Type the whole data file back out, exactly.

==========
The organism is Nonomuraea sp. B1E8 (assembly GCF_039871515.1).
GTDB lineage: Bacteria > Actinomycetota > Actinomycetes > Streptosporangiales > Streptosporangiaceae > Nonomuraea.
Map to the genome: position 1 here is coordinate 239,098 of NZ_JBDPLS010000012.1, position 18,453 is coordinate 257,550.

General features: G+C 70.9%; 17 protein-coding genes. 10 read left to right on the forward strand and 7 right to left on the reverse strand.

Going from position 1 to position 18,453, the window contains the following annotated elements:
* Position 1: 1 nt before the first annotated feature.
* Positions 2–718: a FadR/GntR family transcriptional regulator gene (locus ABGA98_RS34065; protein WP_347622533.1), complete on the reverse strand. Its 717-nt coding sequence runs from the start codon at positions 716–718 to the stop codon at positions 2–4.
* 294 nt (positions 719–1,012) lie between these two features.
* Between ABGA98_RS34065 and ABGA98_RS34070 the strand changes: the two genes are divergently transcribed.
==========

The organism is Nonomuraea sp. B1E8 (assembly GCF_039871515.1).
GTDB lineage: Bacteria > Actinomycetota > Actinomycetes > Streptosporangiales > Streptosporangiaceae > Nonomuraea.
Map to the genome: position 1 here is coordinate 239,098 of NZ_JBDPLS010000012.1, position 18,453 is coordinate 257,550.

General features: G+C 70.9%; 17 protein-coding genes. 10 read left to right on the forward strand and 7 right to left on the reverse strand.

Going from position 1 to position 18,453, the window contains the following annotated elements:
* Position 1: 1 nt before the first annotated feature.
* Positions 2–718: a FadR/GntR family transcriptional regulator gene (locus ABGA98_RS34065; protein WP_347622533.1), complete on the reverse strand. Its 717-nt coding sequence runs from the start codon at positions 716–718 to the stop codon at positions 2–4.
* 294 nt (positions 719–1,012) lie between these two features.
* Between ABGA98_RS34065 and ABGA98_RS34070 the strand changes: the two genes are divergently transcribed.